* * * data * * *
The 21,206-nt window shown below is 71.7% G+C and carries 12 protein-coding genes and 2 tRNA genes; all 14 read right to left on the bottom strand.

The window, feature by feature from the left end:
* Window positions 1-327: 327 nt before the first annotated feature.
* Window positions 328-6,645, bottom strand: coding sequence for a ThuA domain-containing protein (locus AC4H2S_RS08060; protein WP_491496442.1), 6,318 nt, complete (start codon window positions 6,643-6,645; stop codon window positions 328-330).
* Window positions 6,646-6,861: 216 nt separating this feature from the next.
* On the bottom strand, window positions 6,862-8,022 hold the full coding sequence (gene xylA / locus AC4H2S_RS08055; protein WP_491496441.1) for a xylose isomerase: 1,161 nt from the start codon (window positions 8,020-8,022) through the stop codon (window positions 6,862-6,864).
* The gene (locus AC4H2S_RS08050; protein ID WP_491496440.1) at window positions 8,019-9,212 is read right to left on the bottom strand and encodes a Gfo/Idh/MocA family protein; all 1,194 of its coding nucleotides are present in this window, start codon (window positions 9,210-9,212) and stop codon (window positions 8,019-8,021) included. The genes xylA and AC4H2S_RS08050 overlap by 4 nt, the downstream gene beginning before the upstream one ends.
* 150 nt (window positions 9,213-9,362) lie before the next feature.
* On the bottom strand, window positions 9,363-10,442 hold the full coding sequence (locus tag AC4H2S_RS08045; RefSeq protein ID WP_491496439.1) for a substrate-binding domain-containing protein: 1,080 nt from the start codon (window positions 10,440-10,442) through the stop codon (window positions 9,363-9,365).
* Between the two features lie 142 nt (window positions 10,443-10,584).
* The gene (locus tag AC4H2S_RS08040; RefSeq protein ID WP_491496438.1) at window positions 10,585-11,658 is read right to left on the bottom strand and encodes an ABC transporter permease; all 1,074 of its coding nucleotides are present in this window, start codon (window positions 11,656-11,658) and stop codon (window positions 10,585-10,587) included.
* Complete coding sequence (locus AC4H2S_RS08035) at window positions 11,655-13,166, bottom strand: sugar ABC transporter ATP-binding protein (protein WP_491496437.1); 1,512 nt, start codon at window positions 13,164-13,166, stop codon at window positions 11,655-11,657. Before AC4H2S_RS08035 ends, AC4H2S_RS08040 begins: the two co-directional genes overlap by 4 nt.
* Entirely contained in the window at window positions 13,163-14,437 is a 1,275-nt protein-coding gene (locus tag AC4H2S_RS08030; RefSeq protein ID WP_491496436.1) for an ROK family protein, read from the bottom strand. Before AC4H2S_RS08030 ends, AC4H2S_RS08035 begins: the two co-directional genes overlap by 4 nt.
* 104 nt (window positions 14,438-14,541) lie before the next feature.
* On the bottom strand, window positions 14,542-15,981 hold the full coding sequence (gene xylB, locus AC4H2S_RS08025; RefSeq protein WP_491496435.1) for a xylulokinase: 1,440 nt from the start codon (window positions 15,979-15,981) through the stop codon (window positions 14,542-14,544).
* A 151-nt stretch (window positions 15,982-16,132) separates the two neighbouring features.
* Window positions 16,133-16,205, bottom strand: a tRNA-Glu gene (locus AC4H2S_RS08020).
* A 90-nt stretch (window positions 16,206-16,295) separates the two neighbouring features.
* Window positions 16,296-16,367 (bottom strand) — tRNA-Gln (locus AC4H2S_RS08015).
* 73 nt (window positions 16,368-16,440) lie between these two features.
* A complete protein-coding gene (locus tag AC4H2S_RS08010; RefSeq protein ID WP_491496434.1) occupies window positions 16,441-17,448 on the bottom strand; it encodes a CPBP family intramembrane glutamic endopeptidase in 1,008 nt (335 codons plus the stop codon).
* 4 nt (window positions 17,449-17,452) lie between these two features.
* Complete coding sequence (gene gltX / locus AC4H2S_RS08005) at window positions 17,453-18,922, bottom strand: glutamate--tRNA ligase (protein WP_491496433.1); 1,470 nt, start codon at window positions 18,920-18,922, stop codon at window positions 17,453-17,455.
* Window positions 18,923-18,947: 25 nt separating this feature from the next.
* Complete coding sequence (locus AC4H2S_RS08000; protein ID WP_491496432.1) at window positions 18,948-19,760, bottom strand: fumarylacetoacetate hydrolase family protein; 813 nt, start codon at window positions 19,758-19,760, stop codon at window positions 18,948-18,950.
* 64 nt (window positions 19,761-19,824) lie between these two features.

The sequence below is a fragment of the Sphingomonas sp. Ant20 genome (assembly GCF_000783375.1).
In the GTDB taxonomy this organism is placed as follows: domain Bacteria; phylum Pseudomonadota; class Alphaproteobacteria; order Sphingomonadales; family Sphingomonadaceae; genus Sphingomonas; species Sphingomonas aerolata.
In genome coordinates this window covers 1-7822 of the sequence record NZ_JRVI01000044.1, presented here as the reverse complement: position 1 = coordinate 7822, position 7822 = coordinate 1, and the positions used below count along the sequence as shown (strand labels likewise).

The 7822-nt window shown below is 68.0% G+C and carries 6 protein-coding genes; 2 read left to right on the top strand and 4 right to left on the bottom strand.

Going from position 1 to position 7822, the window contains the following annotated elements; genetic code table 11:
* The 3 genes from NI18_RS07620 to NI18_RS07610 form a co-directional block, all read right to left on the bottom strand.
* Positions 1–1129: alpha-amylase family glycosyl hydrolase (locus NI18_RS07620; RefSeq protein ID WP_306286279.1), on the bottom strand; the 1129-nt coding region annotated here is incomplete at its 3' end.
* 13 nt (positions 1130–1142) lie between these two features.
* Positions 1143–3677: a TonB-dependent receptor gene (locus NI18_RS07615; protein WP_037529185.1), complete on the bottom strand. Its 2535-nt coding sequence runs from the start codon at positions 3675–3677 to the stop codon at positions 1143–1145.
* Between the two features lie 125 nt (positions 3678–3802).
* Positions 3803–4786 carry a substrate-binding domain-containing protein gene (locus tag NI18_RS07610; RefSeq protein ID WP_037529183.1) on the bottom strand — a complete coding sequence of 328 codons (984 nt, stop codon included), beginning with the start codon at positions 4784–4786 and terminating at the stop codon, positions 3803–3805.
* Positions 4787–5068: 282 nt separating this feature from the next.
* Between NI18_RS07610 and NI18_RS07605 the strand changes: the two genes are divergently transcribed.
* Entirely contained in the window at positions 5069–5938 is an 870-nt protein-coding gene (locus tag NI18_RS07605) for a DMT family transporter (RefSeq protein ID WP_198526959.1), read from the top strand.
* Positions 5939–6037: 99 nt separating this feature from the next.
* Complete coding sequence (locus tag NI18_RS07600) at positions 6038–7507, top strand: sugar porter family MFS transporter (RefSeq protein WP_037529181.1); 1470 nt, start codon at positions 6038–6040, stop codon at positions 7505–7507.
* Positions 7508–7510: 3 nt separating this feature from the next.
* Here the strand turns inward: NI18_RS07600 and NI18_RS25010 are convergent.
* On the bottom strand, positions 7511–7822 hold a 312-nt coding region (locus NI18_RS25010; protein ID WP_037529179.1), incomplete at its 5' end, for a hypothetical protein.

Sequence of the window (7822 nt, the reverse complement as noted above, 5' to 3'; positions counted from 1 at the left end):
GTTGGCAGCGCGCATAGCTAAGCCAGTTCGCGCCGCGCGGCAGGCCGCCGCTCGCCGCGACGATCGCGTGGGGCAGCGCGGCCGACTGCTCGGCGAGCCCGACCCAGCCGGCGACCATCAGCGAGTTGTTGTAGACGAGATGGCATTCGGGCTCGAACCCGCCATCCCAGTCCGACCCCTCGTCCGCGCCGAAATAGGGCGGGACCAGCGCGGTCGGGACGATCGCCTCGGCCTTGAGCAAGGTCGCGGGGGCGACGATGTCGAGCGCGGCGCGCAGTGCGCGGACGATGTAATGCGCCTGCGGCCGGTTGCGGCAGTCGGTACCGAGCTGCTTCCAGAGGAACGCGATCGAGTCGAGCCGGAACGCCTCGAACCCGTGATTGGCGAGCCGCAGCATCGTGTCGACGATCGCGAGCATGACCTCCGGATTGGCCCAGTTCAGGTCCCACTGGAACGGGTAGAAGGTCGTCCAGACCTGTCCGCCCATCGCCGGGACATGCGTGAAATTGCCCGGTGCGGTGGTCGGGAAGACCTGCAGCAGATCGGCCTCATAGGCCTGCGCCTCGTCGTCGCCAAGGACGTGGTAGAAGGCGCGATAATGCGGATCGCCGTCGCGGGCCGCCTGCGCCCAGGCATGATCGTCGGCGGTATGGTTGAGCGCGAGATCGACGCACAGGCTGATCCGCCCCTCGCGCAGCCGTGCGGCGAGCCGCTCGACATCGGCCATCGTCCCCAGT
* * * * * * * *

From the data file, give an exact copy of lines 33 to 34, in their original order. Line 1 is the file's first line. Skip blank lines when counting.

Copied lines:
* Positions 1–1129: alpha-amylase family glycosyl hydrolase (locus NI18_RS07620; RefSeq protein ID WP_306286279.1), on the bottom strand; the 1129-nt coding region annotated here is incomplete at its 3' end.
* 13 nt (positions 1130–1142) lie between these two features.